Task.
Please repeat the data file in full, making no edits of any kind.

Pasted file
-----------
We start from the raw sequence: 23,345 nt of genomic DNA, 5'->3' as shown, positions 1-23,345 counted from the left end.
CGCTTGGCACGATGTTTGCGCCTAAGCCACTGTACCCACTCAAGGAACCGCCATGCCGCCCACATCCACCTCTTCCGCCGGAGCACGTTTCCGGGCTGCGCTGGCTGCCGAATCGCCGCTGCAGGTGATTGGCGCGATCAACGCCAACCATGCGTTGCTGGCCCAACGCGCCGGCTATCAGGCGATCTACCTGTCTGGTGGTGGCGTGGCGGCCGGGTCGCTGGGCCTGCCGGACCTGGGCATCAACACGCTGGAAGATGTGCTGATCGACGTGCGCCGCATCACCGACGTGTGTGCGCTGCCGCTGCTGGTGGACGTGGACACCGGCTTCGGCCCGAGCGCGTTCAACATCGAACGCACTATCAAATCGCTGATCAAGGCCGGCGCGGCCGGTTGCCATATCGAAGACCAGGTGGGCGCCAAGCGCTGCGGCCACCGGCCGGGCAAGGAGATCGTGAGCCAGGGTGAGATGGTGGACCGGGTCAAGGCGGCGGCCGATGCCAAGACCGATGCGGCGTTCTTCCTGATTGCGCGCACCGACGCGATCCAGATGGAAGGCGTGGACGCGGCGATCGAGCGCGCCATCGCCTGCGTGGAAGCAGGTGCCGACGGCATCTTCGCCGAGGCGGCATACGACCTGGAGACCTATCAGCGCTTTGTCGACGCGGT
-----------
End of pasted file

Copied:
We start from the raw sequence: 23,345 nt of genomic DNA, 5'->3' as shown, positions 1-23,345 counted from the left end.
CGCTTGGCACGATGTTTGCGCCTAAGCCACTGTACCCACTCAAGGAACCGCCATGCCGCCCACATCCACCTCTTCCGCCGGAGCACGTTTCCGGGCTGCGCTGGCTGCCGAATCGCCGCTGCAGGTGATTGGCGCGATCAACGCCAACCATGCGTTGCTGGCCCAACGCGCCGGCTATCAGGCGATCTACCTGTCTGGTGGTGGCGTGGCGGCCGGGTCGCTGGGCCTGCCGGACCTGGGCATCAACACGCTGGAAGATGTGCTGATCGACGTGCGCCGCATCACCGACGTGTGTGCGCTGCCGCTGCTGGTGGACGTGGACACCGGCTTCGGCCCGAGCGCGTTCAACATCGAACGCACTATCAAATCGCTGATCAAGGCCGGCGCGGCCGGTTGCCATATCGAAGACCAGGTGGGCGCCAAGCGCTGCGGCCACCGGCCGGGCAAGGAGATCGTGAGCCAGGGTGAGATGGTGGACCGGGTCAAGGCGGCGGCCGATGCCAAGACCGATGCGGCGTTCTTCCTGATTGCGCGCACCGACGCGATCCAGATGGAAGGCGTGGACGCGGCGATCGAGCGCGCCATCGCCTGCGTGGAAGCAGGTGCCGACGGCATCTTCGCCGAGGCGGCATACGACCTGGAGACCTATCAGCGCTTTGTCGACGCGGT